In Express Scripts’ case, the parties’ acquisition agreement’s hell-or-high-water provisions require Express Scripts to take substantial steps to obtain antitrust clearance. The primary requirement is that the newly combined Express Scripts-Medco must undertake the following steps to satisfy the F.T.C. if it legally makes such a request (this is Section 5.8(e) of the merger agreement):

1) The divestiture of one mail-order dispensing facility anywhere except St. Louis, where Express Scripts is based.

2) The divestiture of specialty pharmacy dispensing or infusion facilities having a net book value no more than $30 million outside of Indianapolis.

3) The divestiture of contracts that generated collectively earnings before interest, taxes, depreciation and amortization, or Ebitda, not in excess of $115 million during the last 12 months.

The agreements also states that in no event shall Express Scripts be required to divest get more than 35 million individual prescription drug claims.

The big give here is the third one. The term “contracts” is really a reference to contracts for national prescription plans, a big area of concern given the 80 percent concentration rate of the big three. The disposition of contracts generating $115 million in Ebitda could be significant and constitute assets worth more than than $1 billion.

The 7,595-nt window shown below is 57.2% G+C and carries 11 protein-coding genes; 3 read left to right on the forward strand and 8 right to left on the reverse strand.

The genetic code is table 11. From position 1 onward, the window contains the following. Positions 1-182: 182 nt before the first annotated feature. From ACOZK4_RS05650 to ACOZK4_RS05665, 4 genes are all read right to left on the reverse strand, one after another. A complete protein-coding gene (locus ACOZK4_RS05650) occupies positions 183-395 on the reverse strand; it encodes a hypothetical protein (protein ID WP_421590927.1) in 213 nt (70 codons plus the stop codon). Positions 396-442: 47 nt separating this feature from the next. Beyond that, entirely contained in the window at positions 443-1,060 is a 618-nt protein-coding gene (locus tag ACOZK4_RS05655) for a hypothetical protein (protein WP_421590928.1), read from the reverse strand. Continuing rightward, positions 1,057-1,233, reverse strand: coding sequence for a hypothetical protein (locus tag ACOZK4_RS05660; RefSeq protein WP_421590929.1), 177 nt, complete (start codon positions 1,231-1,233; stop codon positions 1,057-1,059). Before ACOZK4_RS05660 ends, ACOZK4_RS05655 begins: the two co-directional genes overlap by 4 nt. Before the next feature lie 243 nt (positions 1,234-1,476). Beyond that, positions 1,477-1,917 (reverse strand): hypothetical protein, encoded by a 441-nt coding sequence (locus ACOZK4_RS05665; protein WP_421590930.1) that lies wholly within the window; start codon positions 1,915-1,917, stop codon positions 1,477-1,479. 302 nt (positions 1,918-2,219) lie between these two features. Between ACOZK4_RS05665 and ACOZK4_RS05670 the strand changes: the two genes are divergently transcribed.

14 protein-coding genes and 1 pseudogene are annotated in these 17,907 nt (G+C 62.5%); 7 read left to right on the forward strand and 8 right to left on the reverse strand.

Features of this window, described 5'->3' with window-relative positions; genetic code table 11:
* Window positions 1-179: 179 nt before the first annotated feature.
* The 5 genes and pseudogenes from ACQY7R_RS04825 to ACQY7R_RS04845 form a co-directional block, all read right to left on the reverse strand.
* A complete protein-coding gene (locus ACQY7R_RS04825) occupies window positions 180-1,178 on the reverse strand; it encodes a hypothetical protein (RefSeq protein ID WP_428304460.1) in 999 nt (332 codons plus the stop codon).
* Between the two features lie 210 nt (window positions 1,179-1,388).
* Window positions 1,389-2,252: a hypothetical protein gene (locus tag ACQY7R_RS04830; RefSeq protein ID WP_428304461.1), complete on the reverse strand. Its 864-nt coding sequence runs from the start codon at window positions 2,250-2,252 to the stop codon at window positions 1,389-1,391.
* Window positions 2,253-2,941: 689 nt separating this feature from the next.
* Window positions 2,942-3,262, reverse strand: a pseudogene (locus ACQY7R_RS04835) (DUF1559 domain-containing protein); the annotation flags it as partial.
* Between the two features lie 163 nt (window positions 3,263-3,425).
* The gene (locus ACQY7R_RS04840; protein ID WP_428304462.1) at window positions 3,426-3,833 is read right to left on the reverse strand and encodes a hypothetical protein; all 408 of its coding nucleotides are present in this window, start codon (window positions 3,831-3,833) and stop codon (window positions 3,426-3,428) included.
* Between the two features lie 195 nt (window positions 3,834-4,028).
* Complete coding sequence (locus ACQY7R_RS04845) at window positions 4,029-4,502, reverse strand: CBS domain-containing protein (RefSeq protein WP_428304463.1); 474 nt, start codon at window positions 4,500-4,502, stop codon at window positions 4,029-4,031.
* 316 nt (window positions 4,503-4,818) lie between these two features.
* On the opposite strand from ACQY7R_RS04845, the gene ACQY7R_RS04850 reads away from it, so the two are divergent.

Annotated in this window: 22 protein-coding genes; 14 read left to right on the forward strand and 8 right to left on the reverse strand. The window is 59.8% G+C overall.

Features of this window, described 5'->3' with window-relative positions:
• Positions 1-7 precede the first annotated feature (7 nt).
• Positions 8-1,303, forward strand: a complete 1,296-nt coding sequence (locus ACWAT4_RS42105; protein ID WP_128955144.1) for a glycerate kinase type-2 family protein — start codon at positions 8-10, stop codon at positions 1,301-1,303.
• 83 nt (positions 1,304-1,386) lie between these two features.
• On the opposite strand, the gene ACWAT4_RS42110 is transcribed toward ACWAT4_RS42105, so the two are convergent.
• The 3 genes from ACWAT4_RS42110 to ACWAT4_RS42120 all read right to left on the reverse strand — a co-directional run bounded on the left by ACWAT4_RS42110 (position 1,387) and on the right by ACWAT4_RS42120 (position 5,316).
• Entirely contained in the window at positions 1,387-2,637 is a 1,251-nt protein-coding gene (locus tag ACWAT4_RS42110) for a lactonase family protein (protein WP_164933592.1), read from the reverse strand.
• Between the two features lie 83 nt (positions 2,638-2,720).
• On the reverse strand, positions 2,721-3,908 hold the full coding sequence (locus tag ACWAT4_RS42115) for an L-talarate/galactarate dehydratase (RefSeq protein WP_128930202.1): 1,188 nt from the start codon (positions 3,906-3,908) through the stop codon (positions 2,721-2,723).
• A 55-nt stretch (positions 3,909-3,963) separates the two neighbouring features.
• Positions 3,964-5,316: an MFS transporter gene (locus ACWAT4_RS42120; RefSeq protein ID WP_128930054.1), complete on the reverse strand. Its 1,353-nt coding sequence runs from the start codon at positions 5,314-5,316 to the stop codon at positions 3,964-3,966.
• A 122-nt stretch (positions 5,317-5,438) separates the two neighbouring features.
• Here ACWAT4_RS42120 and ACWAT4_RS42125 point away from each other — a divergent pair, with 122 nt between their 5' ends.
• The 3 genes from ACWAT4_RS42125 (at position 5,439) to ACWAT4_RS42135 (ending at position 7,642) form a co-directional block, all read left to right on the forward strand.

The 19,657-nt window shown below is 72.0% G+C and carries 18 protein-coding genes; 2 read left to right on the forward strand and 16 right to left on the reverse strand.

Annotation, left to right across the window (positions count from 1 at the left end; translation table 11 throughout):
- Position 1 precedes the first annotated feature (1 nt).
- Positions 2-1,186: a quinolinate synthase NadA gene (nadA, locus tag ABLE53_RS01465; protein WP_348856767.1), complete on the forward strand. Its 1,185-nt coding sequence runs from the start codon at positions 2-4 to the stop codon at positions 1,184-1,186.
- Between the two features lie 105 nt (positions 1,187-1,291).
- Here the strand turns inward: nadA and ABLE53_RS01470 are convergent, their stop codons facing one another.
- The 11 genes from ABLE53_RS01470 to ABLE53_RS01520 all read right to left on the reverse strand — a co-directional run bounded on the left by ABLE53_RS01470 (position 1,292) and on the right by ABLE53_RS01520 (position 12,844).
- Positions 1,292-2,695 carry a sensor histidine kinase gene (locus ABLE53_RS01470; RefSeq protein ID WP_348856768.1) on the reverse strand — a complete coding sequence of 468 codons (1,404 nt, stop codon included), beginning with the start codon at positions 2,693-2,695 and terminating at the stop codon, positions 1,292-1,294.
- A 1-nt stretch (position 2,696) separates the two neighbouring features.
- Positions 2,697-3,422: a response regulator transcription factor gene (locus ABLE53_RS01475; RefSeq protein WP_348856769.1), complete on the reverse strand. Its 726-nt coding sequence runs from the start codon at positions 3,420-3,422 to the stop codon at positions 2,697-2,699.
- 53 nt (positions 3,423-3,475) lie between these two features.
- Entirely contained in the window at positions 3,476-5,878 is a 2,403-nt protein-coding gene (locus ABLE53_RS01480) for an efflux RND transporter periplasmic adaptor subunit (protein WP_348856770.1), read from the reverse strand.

The question is whether this will be enough. There is no termination fee on the deal for failure to obtain antitrust clearance. In other words, if the parties fail to obtain antitrust clearance, they each owe each other nothing. However, the provisions above serve as their own hook with which Medco can push Express Scripts to complete this transaction.